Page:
The last 50 years has seen considerable change in the concept and structure of families. Now, many besides the biological father fill the important “Dad” role in the lives of New Zealand children. Today’s father figures also include stepfathers, adoptive and foster parents, co-mums, grandparents and other family members.
His Honour, Judge Becroft, the Children’s Commissioner, introduced the report from the University of Auckland Centre for Longitudinal Research on the diversity, roles, health, employment and aspirations of 21st century New Zealand fathers. The research, funded by the Ministry for Business, Innovation and Employment (MBIE), draws on information obtained from more than 4,000 participants who act in the role of father to the children who are participants in the contemporary, longitudinal study Growing Up in New Zealand.
Growing Up in New Zealand is tracking the development of nearly 7,000 children born in the Auckland-Waikato region in 2009-10 in the context of their diverse families and environments from before their birth until they are young adults. The Government-funded multidisciplinary, longitudinal study is managed by Superu and based at the University of Auckland.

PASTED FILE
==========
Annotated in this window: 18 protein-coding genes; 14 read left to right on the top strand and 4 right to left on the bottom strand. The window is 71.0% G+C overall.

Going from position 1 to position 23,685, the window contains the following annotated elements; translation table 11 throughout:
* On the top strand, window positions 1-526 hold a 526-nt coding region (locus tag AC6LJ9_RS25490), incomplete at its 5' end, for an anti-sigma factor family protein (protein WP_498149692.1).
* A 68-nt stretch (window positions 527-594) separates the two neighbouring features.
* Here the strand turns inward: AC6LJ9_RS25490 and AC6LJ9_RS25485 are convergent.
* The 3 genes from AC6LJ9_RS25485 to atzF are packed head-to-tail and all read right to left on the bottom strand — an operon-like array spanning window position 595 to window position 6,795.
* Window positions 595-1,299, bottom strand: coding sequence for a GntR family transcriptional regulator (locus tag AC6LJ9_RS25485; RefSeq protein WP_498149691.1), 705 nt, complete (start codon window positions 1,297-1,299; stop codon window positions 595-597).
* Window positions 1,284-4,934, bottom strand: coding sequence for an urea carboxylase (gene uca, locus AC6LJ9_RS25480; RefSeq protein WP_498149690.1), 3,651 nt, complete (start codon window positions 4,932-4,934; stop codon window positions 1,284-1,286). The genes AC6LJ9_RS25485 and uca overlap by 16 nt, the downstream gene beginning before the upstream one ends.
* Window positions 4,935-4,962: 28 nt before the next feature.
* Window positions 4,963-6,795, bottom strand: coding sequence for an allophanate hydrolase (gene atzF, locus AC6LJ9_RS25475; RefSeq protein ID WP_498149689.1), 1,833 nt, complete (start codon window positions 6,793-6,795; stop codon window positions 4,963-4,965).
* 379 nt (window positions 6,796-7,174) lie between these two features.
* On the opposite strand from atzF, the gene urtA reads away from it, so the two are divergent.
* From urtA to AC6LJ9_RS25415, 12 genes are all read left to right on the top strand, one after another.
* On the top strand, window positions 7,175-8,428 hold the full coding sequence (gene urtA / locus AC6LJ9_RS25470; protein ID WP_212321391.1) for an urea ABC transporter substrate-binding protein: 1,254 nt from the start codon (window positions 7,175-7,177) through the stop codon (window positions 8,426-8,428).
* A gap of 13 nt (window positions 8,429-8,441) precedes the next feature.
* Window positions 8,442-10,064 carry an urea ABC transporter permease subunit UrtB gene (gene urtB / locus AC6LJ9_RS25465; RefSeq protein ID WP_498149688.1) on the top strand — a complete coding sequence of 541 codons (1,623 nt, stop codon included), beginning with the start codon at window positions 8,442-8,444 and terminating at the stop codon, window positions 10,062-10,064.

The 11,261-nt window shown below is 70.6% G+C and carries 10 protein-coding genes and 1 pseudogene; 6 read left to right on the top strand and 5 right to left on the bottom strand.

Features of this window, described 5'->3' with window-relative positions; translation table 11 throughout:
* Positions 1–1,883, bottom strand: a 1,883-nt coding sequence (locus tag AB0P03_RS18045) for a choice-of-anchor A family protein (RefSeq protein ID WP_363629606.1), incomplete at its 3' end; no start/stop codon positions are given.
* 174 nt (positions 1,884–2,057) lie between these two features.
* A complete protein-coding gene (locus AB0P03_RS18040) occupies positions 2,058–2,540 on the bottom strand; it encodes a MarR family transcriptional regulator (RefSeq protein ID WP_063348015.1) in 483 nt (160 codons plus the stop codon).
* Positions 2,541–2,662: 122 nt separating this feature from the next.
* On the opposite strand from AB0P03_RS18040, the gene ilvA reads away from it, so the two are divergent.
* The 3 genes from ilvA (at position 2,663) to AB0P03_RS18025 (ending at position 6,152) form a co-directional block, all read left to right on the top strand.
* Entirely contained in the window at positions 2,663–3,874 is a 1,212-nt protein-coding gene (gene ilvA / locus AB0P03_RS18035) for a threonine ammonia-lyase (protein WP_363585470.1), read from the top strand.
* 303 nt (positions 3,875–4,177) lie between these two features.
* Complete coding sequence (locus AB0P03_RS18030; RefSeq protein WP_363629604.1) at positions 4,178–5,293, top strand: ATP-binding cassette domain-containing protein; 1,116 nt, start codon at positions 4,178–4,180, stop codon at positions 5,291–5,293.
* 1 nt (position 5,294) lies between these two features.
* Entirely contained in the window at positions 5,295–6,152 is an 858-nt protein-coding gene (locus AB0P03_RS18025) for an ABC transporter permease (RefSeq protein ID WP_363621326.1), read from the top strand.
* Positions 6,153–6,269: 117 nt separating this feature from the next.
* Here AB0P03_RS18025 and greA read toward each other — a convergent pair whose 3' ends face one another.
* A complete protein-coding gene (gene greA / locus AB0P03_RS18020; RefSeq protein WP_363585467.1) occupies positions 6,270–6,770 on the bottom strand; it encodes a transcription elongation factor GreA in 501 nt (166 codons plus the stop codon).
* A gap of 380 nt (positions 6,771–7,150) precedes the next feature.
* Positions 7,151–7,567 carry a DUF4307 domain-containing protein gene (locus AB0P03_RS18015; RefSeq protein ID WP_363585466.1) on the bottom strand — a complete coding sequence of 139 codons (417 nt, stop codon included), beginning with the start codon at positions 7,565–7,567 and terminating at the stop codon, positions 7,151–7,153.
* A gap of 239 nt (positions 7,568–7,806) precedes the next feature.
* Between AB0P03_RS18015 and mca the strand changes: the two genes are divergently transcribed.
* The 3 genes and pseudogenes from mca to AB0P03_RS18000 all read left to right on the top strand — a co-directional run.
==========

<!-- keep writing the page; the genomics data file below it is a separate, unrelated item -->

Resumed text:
The report “Who are today’s dads?” and “Key findings: Dads and work” are available at www.growingup.co.nz/todays-dads
- His Honour, Judge Becroft, the Children’s Commissioner
- Dr Te Kani Kingi, Māori Theme Lead for Growing Up in New Zealand
- Associate Professor Susan Morton, Director Growing Up in New Zealand and Centre for Longitudinal Research, the University of Auckland
- Dr Lisa Underwood, Research Fellow, Centre for Longitudinal Research, the University of Auckland
- Dr Marjolein Verbiest, Research Fellow, Centre for Longitudinal Research, the University of Auckland
- Cameron Grant, Head of Paediatrics, the University of Auckland